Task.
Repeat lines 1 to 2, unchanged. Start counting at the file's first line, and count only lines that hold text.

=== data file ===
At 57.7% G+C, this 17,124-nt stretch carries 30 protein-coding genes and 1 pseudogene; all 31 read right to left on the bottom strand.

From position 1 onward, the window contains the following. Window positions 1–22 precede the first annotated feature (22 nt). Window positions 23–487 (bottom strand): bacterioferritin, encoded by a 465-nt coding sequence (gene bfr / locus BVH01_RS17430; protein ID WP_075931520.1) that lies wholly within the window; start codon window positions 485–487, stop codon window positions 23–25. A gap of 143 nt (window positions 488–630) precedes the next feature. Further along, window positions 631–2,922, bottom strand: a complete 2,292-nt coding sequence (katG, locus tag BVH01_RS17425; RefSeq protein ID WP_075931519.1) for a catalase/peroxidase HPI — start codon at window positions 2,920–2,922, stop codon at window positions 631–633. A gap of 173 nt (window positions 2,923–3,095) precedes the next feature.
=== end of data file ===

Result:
At 57.7% G+C, this 17,124-nt stretch carries 30 protein-coding genes and 1 pseudogene; all 31 read right to left on the bottom strand.

From position 1 onward, the window contains the following. Window positions 1–22 precede the first annotated feature (22 nt). Window positions 23–487 (bottom strand): bacterioferritin, encoded by a 465-nt coding sequence (gene bfr / locus BVH01_RS17430; protein ID WP_075931520.1) that lies wholly within the window; start codon window positions 485–487, stop codon window positions 23–25. A gap of 143 nt (window positions 488–630) precedes the next feature. Further along, window positions 631–2,922, bottom strand: a complete 2,292-nt coding sequence (katG, locus tag BVH01_RS17425; RefSeq protein ID WP_075931519.1) for a catalase/peroxidase HPI — start codon at window positions 2,920–2,922, stop codon at window positions 631–633. A gap of 173 nt (window positions 2,923–3,095) precedes the next feature.